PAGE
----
Keri Butler, a 15-year veteran of New York City’s Public Design Commission (PDC), has been appointed by Mayor Bill de Blasio as the agency’s new executive director.
Butler had been serving as acting executive director since December 2020 when Justin Garrett Moore, an urban designer, educator, and lecturer, exited the role to serve as the inaugural program manager for Humanities in Place, a new initiative established by the Andrew W. Mellon Foundation. Moore, a former senior urban designer with the New York City Department of Planning, had served in the executive director role since 2016. Landscape architect Signe Nielsen is currently president of the 11-member Commission.
In her 15 years with the PDC, Butler, described by Deputy Mayor for Housing and Economic Development Vicki Been as an “invaluable member” of the PDC, has both spearheaded and assisted with a wide number of PDC events and initiatives, including overseeing the agency’s design review process. As detailed in a press release issued by the Mayor’s Office announcing Butler’s appointment, she has, among other things, represented the Commission on panels and public events highlighting the city’s art collection and women designers; managed collaborative projects including the Awards for Excellence in Design, Women-Designed NYC, and Sustainable NYC; worked with different city agencies and private partners to preserve the city’s art collection and expand the City Hall tour program to highlight Black history; managed Superstorm Sandy recovery efforts in 2012–2013, and led the commission through its transition to remote work during the coronavirus crisis.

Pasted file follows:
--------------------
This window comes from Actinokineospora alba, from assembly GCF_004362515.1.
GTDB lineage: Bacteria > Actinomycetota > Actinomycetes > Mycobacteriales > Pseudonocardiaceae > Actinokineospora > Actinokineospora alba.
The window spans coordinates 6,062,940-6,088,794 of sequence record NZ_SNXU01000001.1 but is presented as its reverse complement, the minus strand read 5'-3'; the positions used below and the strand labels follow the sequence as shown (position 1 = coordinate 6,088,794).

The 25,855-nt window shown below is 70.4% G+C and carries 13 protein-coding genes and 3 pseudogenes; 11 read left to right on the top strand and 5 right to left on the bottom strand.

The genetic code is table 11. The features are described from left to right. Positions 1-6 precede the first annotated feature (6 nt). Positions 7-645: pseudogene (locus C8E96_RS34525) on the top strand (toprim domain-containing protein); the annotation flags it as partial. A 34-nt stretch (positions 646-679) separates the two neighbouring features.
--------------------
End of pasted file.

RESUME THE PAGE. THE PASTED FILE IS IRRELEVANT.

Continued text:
Most recently, Butler’s efforts have been focused on “Designing New York: Streetscapes for Wellness,” a new program launched to “better understand how the pandemic and racial justice movement changed how we use city streets and open spaces” while effective exploring ways to “utilize these spaces through innovative policy and design.”
“I am honored to accept this position and I look forward to continuing to work with the Public Design Commission and our City agency colleagues to design civic spaces that inspire and welcome New Yorkers, while meeting the needs of communities we serve,” said Butler in a statement. “The Commission will advocate for innovation and excellence in design, enhanced mobility, social infrastructure, equity, and resilience in public projects. In addition, we will continue to develop working relationships with our partner agencies and applicants to enhance and streamline the design review process.”
Butler holds a Bachelor of Arts in Art from the University of North Texas and a Master of Arts in Arts Administration from the School of the Art Institute of Chicago.
“Keri Butler has already brought vision, energy, and creativity to the Public Design Commission throughout my administration. She has earned this expanded role, and I know she will continue to make our public spaces even more dynamic as this city continues to build a recovery for all of us,” said Mayor de Blasio.